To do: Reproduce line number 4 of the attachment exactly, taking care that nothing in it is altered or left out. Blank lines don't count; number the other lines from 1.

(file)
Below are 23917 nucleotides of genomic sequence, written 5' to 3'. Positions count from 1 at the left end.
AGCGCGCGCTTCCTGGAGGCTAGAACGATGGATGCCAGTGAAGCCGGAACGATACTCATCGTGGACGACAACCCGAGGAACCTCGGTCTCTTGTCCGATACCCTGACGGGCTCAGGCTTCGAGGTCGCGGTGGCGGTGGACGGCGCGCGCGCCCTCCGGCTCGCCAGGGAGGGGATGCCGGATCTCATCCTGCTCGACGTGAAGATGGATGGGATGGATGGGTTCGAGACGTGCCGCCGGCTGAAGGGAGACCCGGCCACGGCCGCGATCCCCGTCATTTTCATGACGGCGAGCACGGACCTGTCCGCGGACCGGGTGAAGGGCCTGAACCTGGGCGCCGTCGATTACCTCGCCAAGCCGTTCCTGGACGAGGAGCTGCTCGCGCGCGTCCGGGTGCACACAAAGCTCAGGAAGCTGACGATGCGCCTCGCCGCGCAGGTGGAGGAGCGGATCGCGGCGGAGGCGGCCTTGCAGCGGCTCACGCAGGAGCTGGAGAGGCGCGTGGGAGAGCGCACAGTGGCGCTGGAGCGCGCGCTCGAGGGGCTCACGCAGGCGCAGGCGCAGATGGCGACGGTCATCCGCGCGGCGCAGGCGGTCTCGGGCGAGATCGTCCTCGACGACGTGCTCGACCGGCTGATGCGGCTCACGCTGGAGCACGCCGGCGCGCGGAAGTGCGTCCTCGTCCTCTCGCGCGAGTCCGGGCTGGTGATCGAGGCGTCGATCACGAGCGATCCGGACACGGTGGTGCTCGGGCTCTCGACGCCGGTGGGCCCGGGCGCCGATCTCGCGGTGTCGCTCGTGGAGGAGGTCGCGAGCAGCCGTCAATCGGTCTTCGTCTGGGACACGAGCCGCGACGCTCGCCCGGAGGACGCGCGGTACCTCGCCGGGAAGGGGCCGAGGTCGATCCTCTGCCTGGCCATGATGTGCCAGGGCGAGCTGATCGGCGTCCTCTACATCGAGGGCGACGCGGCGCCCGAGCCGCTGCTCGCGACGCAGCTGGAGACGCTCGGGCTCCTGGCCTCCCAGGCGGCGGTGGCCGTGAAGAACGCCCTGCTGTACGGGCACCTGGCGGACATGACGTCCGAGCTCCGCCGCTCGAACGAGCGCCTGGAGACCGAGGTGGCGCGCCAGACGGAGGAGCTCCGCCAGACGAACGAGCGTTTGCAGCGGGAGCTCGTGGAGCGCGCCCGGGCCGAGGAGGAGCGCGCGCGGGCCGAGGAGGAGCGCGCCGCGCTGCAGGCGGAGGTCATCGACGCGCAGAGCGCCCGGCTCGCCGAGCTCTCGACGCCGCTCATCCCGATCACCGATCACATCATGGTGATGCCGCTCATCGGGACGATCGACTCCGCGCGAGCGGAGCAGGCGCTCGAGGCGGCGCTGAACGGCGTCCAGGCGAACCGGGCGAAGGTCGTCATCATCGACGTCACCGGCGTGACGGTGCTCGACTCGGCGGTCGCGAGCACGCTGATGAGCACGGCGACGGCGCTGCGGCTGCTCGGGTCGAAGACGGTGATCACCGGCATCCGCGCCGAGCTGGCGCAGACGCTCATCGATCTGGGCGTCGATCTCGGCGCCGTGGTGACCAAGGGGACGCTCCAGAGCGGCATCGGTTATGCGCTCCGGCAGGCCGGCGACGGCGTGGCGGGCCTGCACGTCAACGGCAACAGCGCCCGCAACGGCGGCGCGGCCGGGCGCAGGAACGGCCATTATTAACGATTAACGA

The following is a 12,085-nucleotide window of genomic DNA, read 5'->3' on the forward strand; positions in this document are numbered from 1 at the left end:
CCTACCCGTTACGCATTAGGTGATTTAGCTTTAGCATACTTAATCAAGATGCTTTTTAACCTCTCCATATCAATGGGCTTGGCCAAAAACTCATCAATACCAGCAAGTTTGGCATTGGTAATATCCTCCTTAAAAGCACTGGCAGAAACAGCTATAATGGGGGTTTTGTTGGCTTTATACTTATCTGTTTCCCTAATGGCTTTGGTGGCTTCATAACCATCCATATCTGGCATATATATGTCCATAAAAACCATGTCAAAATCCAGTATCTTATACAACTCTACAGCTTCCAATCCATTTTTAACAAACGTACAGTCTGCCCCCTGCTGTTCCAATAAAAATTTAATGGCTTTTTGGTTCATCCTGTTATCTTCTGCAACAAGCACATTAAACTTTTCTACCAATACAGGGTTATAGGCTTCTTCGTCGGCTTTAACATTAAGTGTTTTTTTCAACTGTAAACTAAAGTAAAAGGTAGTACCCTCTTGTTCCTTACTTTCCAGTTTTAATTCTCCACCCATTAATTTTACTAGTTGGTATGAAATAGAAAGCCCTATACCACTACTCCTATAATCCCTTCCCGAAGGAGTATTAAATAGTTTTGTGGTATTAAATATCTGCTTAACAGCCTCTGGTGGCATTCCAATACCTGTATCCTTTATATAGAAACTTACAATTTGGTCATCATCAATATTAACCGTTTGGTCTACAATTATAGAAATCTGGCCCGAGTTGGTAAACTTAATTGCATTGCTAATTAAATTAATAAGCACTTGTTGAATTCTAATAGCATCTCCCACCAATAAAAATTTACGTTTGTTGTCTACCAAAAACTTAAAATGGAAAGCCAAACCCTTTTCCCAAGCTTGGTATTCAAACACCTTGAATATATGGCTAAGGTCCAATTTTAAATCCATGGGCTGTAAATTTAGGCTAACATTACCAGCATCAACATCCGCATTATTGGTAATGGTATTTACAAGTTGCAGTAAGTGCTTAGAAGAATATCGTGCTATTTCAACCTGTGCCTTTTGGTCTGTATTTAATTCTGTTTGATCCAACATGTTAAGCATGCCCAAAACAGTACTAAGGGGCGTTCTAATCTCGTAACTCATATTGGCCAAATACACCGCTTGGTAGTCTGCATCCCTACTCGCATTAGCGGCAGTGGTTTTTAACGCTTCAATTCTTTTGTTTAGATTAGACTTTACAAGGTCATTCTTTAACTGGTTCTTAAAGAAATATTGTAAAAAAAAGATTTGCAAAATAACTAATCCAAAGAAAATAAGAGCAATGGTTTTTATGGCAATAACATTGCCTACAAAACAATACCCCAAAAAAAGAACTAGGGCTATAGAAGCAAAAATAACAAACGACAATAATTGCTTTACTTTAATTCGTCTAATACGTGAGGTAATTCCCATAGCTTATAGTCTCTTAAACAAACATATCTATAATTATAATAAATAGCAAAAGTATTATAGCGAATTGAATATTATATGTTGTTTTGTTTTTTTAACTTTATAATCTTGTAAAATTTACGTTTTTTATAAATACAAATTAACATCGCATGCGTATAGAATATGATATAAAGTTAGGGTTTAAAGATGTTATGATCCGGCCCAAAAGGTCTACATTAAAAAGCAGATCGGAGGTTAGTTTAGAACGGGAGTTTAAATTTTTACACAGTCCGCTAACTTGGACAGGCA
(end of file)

CCTACCCGTTACGCATTAGGTGATTTAGCTTTAGCATACTTAATCAAGATGCTTTTTAACCTCTCCATATCAATGGGCTTGGCCAAAAACTCATCAATACCAGCAAGTTTGGCATTGGTAATATCCTCCTTAAAAGCACTGGCAGAAACAGCTATAATGGGGGTTTTGTTGGCTTTATACTTATCTGTTTCCCTAATGGCTTTGGTGGCTTCATAACCATCCATATCTGGCATATATATGTCCATAAAAACCATGTCAAAATCCAGTATCTTATACAACTCTACAGCTTCCAATCCATTTTTAACAAACGTACAGTCTGCCCCCTGCTGTTCCAATAAAAATTTAATGGCTTTTTGGTTCATCCTGTTATCTTCTGCAACAAGCACATTAAACTTTTCTACCAATACAGGGTTATAGGCTTCTTCGTCGGCTTTAACATTAAGTGTTTTTTTCAACTGTAAACTAAAGTAAAAGGTAGTACCCTCTTGTTCCTTACTTTCCAGTTTTAATTCTCCACCCATTAATTTTACTAGTTGGTATGAAATAGAAAGCCCTATACCACTACTCCTATAATCCCTTCCCGAAGGAGTATTAAATAGTTTTGTGGTATTAAATATCTGCTTAACAGCCTCTGGTGGCATTCCAATACCTGTATCCTTTATATAGAAACTTACAATTTGGTCATCATCAATATTAACCGTTTGGTCTACAATTATAGAAATCTGGCCCGAGTTGGTAAACTTAATTGCATTGCTAATTAAATTAATAAGCACTTGTTGAATTCTAATAGCATCTCCCACCAATAAAAATTTACGTTTGTTGTCTACCAAAAACTTAAAATGGAAAGCCAAACCCTTTTCCCAAGCTTGGTATTCAAACACCTTGAATATATGGCTAAGGTCCAATTTTAAATCCATGGGCTGTAAATTTAGGCTAACATTACCAGCATCAACATCCGCATTATTGGTAATGGTATTTACAAGTTGCAGTAAGTGCTTAGAAGAATATCGTGCTATTTCAACCTGTGCCTTTTGGTCTGTATTTAATTCTGTTTGATCCAACATGTTAAGCATGCCCAAAACAGTACTAAGGGGCGTTCTAATCTCGTAACTCATATTGGCCAAATACACCGCTTGGTAGTCTGCATCCCTACTCGCATTAGCGGCAGTGGTTTTTAACGCTTCAATTCTTTTGTTTAGATTAGACTTTACAAGGTCATTCTTTAACTGGTTCTTAAAGAAATATTGTAAAAAAAAGATTTGCAAAATAACTAATCCAAAGAAAATAAGAGCAATGGTTTTTATGGCAATAACATTGCCTACAAAACAATACCCCAAAAAAAGAACTAGGGCTATAGAAGCAAAAATAACAAACGACAATAATTGCTTTACTTTAATTCGTCTAATACGTGAGGTAATTCCCATAGCTTATAGTCTCTTAAACAAACATATCTATAATTATAATAAATAGCAAAAGTATTATAGCGAATTGAATATTATATGTTGTTTTGTTTTTTTAACTTTATAATCTTGTAAAATTTACGTTTTTTATAAATACAAATTAACATCGCATGCGTATAGAATATGATATAAAGTTAGGGTTTAAAGATGTTATGATCCGGCCCAAAAGGTCTACATTAAAAAGCAGATCGGAGGTTAGTTTAGAACGGGAGTTTAAATTTTTACACAGTCCGCTAACTTGGACAGGCA